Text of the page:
What was known for a long time has recently been finally confirmed by the official side. Australian elite soldiers (SAS) have committed war crimes in Afghanistan and murdered at least 39 Afghan civilians between 2005 and 2016. The hunting and killing of the Afghans was considered by the soldiers as a kind of Sport, as well as a ritual for newcomers. The perverse procedure was referred to as “bleeding”. The Associated report can be read in many places like a record of terror. In many places it makes clear that Afghan lives are worth practically nothing in the eyes of the Western soldiers. “It happened all the time,” said many soldiers who were interviewed for the report. The investigation was commissioned by the Australian military in 2016. In total, more than 400 witnesses were interrogated and at least 55 investigations started.
The crimes were exposed by ABC investigative journalists, who became targets of Australian authorities because of their research. Read correctly. The focus was not on murdering soldiers, but on those journalists who brought the crimes to light. The journalists Dan Oakes and Sam Clark, who uncovered war crimes that allegedly took place between 2009 and 2013, came under particular pressure. The Australian Federal Police searched offices and confiscated data carriers, among other things. Clark and Oakes traveled to Afghanistan for their research, where they worked with the well-known local journalist Bilal Sarwary and found victims of the Australian soldiers.
The research team travelled here to the southern Afghan village Darwan in Uruzgan province, which was raided by SAS units and members of the Afghan army in September 2012. In total, three men were killed in this attack on civilians. As usual, it was said that they were hunting terrorists and looking for members of the Taliban. After the three men were killed in the most brutal manner, the soldiers abducted other people. In the following days, they were interrogated and tortured in a NATO military base in the provincial capital of Tarinkot. An Isolated Case? Certainly not.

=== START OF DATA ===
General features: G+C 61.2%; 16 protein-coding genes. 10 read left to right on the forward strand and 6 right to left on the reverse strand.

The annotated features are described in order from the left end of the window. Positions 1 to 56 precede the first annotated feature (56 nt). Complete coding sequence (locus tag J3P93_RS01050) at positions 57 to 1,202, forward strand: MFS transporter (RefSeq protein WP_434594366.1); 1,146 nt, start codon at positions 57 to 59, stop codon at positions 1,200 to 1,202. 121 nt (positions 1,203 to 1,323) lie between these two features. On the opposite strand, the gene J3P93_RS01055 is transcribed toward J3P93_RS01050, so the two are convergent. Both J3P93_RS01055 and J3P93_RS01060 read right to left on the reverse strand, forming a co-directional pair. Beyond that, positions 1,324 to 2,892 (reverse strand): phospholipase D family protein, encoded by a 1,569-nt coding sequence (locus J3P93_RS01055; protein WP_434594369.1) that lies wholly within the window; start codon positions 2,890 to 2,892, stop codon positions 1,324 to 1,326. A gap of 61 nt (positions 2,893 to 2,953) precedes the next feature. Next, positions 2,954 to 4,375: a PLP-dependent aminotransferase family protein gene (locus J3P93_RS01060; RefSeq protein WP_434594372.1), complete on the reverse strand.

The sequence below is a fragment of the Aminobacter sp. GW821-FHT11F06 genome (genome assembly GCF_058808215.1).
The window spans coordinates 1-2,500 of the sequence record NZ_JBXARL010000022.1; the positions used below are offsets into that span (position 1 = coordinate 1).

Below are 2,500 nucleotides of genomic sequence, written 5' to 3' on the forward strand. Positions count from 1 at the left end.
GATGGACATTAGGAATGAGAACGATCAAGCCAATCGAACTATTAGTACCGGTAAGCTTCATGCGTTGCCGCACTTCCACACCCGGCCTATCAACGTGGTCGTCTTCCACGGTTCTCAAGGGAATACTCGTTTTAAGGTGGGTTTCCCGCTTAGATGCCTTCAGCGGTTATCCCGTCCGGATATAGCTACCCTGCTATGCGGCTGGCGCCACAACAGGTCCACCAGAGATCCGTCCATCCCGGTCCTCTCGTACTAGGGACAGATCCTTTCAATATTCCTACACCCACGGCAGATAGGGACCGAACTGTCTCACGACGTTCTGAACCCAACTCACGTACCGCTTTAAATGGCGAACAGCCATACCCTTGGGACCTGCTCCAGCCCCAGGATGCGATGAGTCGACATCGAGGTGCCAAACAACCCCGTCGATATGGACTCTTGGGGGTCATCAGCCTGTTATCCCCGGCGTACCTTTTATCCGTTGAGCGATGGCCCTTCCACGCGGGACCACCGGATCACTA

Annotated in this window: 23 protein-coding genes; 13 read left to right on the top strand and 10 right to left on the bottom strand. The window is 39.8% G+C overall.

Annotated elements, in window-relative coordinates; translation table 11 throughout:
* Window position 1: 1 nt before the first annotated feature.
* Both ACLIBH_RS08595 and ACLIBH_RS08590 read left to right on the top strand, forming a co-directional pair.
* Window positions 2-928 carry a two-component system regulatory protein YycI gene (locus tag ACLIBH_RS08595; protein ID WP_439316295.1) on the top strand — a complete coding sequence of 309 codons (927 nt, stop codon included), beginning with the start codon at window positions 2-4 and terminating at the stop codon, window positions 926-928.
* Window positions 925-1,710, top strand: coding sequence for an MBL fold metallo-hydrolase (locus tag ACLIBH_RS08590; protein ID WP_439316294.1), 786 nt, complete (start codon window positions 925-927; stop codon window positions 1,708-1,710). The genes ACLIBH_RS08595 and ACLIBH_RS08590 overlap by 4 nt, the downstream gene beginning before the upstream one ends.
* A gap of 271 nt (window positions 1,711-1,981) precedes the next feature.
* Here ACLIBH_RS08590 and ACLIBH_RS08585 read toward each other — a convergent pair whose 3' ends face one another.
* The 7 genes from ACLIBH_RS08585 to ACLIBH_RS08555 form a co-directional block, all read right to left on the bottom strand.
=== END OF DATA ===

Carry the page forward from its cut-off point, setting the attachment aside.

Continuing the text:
After an extensive investigation, the Australian military was forced to admit to the world in front of ongoing cameras last November that crimes had been committed. This is indeed a milestone. To this day, no Western military that has participated in the Afghanistan war has shown such self-criticism and insight. When, for example, the FAZ writes of a “day of shame for Australia”, one wonders where such headlines were when it came to German war crimes in the Hindu Kush. As a reminder: these existed, and they have not been processed to this day. Otherwise, Colonel Georg Klein, who had more than 150 civilians bombed to death in Kunduz in 2009, would not have been promoted to General in 2012. Otherwise, both the federal government and the Bundeswehr would have spoken very clearly of a war crime, made the victims visible, apologized to them and compensated them appropriately, instead of ignoring them and silencing them.
However, for many observers, journalists and other experts on the Afghanistan war, the latest revelations were by no means surprising. In many Afghan villages, the stories of murdering and torturing NATO soldiers continue to circulate today. However, those affected are hardly heard. In fact, The Voice of such Afghans is only worth something after their statements have been confirmed by a Western actor. Otherwise, they are considered “not credible” or “excessive”. War veterans also regularly draw attention to such war crimes. “These Australian elite units are just a small piece of the puzzle of the overall picture, and this one looks grim. We regularly shot people whose identity was unclear. The Afghans, who in my opinion fought us rightly, were completely dehumanized by US,” says ex-soldier and author Erik Edstrom. In the summer Edstrom’s book “Un-American: a Soldier’s Reckoning of our Longest War” was published, in which he is extremely critical of his own Afghanistan mission as well as the “War on Terror” In general. Edstrom not only focuses on the mass killing of civilians, but also tries to understand the radicalization of the Afghan population. “We started the war. We have attacked and occupied your country. Who knows how I would react? Perhaps I would also resort to weapons,” says Edstrom. Like many others, he believes that it will take years for all Western war crimes in Afghanistan to be exposed.